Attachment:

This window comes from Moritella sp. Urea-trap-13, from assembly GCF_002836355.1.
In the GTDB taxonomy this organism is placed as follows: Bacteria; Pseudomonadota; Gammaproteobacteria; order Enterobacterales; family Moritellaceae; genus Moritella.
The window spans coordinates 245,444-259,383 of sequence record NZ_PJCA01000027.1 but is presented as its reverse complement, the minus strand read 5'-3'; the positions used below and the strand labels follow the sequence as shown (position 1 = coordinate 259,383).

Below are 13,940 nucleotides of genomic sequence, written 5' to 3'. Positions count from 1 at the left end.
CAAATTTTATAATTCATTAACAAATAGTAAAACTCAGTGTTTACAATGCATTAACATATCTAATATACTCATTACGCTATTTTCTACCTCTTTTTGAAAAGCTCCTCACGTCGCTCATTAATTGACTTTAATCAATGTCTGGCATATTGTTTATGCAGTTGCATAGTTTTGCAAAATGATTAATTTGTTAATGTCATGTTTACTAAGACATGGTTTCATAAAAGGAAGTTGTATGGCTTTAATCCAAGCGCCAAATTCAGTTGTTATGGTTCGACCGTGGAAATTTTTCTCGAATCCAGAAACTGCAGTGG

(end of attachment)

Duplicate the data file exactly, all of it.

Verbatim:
This window comes from Moritella sp. Urea-trap-13, from assembly GCF_002836355.1.
In the GTDB taxonomy this organism is placed as follows: Bacteria; Pseudomonadota; Gammaproteobacteria; order Enterobacterales; family Moritellaceae; genus Moritella.
The window spans coordinates 245,444-259,383 of sequence record NZ_PJCA01000027.1 but is presented as its reverse complement, the minus strand read 5'-3'; the positions used below and the strand labels follow the sequence as shown (position 1 = coordinate 259,383).

Below are 13,940 nucleotides of genomic sequence, written 5' to 3'. Positions count from 1 at the left end.
CAAATTTTATAATTCATTAACAAATAGTAAAACTCAGTGTTTACAATGCATTAACATATCTAATATACTCATTACGCTATTTTCTACCTCTTTTTGAAAAGCTCCTCACGTCGCTCATTAATTGACTTTAATCAATGTCTGGCATATTGTTTATGCAGTTGCATAGTTTTGCAAAATGATTAATTTGTTAATGTCATGTTTACTAAGACATGGTTTCATAAAAGGAAGTTGTATGGCTTTAATCCAAGCGCCAAATTCAGTTGTTATGGTTCGACCGTGGAAATTTTTCTCGAATCCAGAAACTGCAGTGG